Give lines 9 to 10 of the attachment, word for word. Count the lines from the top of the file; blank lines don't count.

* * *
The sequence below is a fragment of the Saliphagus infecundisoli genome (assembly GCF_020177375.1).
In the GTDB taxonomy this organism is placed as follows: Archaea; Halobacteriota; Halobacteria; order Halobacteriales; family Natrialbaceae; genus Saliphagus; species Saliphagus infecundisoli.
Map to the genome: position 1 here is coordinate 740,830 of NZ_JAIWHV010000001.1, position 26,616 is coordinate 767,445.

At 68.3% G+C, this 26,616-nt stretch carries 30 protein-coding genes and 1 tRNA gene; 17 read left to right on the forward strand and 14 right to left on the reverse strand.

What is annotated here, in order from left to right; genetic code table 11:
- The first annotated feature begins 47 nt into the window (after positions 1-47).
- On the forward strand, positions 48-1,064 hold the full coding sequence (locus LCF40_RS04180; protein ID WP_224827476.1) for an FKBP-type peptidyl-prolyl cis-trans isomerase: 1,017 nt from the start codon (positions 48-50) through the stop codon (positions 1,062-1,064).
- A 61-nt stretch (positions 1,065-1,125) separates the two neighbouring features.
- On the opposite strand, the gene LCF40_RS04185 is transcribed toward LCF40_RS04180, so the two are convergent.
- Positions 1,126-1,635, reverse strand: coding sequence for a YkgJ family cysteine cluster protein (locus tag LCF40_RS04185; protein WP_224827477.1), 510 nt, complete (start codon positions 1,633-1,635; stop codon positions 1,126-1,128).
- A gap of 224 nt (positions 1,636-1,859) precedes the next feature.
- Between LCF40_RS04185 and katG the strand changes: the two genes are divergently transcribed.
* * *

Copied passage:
- On the opposite strand, the gene LCF40_RS04185 is transcribed toward LCF40_RS04180, so the two are convergent.
- Positions 1,126-1,635, reverse strand: coding sequence for a YkgJ family cysteine cluster protein (locus tag LCF40_RS04185; protein WP_224827477.1), 510 nt, complete (start codon positions 1,633-1,635; stop codon positions 1,126-1,128).